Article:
“His game looks solid. His body doesn’t hurt. He’s just like, yeah, I’m playing golf again,” DeChambeau said. “And he’s having fun, too, which is a good thing.”

    Woods arrived at Torrey Pines before 7 a.m. local time Tuesday, when the temperature hadn’t yet crept above 50 degrees. He warmed up and played the back nine of Torrey Pines’ South Course with DeChambeau and Jason Day.

    “He looks impressive; it was good to see,” Day told afterward. “You take (Farmers) last year and the Dubai tournament out, and he hasn’t really played in two years. I think the biggest thing is to not get too far ahead, or think he’s going to come back and win straight away.

    Farmers Insurance Open: Articles, photos and videos

    “The other time he came back, I don’t think he was ready and he probably came back too soon. This time he definitely looks ready. I think his swing is really nice, he’s hitting the driver a long way and he looks like he’s got some speed, which is great.”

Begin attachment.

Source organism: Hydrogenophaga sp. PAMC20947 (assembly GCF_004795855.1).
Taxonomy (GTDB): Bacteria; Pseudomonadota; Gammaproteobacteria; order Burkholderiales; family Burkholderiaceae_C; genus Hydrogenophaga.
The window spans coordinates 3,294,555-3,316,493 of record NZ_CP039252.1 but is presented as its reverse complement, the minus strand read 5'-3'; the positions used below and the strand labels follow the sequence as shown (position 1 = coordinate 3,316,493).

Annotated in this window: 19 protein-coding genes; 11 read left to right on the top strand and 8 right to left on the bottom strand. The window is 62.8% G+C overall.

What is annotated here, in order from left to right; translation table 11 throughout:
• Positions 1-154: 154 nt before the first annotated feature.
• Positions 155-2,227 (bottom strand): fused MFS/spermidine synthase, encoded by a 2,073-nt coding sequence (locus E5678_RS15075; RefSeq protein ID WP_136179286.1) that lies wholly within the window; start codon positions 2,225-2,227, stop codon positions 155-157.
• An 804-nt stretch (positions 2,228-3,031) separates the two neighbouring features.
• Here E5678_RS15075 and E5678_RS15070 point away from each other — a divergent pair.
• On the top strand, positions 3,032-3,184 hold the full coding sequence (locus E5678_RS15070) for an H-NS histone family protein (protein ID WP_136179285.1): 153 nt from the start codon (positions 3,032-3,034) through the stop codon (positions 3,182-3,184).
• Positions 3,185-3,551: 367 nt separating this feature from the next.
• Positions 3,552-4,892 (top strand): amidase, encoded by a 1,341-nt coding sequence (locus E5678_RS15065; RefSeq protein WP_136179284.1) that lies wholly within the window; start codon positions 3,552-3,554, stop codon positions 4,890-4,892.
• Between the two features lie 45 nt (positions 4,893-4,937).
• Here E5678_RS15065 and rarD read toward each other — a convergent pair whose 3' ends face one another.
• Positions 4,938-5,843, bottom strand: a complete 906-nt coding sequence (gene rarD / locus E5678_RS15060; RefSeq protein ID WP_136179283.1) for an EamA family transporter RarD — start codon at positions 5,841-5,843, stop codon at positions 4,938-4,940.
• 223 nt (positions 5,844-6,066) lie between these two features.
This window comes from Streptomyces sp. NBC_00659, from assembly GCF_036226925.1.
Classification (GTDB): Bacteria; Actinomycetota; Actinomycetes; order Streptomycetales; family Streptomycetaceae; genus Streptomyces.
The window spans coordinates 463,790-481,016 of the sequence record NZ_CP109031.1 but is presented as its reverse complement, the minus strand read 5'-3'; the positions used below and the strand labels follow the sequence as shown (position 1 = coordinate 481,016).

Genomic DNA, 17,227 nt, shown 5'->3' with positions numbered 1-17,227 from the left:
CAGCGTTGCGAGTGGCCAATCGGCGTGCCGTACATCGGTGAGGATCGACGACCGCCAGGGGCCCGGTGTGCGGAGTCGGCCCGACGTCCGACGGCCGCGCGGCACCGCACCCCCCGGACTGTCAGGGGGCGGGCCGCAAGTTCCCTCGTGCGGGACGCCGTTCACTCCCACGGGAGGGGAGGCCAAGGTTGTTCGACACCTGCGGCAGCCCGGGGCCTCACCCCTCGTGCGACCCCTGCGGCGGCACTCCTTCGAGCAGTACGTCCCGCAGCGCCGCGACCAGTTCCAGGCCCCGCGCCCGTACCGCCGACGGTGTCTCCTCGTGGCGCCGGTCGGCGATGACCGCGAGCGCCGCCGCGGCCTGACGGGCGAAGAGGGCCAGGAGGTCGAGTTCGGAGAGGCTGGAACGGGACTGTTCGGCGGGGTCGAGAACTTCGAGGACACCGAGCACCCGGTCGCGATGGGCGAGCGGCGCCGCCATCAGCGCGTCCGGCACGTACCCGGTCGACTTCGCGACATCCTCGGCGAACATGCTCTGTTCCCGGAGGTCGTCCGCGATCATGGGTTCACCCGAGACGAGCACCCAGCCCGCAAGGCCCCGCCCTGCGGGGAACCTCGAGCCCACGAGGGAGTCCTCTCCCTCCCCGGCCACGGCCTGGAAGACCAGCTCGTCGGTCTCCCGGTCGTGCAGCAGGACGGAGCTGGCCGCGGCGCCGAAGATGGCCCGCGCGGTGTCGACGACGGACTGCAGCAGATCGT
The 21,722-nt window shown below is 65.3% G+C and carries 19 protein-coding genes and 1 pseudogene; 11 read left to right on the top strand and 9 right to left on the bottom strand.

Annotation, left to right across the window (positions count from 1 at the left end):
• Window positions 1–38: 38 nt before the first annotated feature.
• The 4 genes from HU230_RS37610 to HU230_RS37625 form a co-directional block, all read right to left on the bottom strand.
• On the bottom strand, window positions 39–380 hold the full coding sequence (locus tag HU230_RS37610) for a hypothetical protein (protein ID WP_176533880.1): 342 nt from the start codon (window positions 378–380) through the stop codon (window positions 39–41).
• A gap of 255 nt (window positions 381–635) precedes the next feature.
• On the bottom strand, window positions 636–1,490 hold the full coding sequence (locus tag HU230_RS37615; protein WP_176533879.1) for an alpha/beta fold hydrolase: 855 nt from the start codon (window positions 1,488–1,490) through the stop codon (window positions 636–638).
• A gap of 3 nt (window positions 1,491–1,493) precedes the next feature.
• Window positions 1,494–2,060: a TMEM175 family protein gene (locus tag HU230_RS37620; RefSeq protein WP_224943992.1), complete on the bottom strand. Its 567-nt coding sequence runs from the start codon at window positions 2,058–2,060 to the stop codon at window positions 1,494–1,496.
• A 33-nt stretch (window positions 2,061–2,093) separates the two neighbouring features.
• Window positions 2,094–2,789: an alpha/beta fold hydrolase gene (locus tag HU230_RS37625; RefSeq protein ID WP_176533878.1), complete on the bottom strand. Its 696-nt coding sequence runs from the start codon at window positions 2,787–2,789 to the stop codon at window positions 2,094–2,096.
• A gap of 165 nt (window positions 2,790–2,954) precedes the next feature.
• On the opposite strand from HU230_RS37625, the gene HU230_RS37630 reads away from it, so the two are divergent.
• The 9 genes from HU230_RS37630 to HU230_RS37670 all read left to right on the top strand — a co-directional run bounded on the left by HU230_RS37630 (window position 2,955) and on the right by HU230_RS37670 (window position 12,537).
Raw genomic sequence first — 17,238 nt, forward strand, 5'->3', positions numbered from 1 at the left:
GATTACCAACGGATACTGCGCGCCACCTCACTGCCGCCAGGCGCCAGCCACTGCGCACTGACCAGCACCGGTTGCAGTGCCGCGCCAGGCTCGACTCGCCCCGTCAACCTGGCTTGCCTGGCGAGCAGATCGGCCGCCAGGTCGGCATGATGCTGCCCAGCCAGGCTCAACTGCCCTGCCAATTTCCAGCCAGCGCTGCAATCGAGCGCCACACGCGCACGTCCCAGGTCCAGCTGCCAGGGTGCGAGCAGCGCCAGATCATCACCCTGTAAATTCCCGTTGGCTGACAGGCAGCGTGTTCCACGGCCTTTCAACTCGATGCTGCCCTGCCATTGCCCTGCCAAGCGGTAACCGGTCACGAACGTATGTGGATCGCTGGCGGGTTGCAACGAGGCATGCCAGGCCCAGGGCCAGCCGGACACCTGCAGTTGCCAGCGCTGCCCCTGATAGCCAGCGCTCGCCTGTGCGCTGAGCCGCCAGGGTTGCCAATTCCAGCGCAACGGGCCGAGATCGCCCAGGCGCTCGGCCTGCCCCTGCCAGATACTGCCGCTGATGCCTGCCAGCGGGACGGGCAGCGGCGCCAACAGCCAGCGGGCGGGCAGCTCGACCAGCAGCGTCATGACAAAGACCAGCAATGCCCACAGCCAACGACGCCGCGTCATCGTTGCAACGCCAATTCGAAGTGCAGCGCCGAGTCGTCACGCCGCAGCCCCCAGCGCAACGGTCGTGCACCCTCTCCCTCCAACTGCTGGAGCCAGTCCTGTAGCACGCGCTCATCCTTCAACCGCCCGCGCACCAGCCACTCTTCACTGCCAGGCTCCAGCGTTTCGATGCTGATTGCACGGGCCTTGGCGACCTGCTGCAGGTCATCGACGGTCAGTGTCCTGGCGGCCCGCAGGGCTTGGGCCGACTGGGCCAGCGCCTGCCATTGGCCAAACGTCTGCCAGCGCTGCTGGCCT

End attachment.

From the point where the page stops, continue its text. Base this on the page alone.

Woods said that his caddie, Joe LaCava, spent four days with him in South Florida last week and that he’s ready to go.

    “Before the Hero I was basically given the OK probably about three or four weeks prior to the tournament, and I thought I did pretty good in that prep time,” Woods told, referring to his tie for ninth in the 18-man event.

    “Now I’ve had a little more time to get ready for this event. I’ve played a lot more golf, and overall I feel like I’ve made some nice changes. I feel good.”

    Woods is first off Torrey Pines’ North Course in Wednesday’s pro-am, scheduled for 6:40 a.m. local time. 

    Getty Images

    With blinders on, Rahm within reach of No. 1 at Torrey

    By Rex HoggardJanuary 23, 2018, 10:10 pm

    SAN DIEGO – The drive over to Torrey Pines from Palm Springs, Calif., takes about two and a half hours, which was plenty of time for Jon Rahm’s new and ever-evolving reality to sink in.

    The Spaniard arrived in Southern California for a week full of firsts. The Farmers Insurance Open will mark the first time he’s defended a title on the PGA Tour following his dramatic breakthrough victory last year, and it will also be his first tournament as the game’s second-best player, at least according to the Official World Golf Ranking.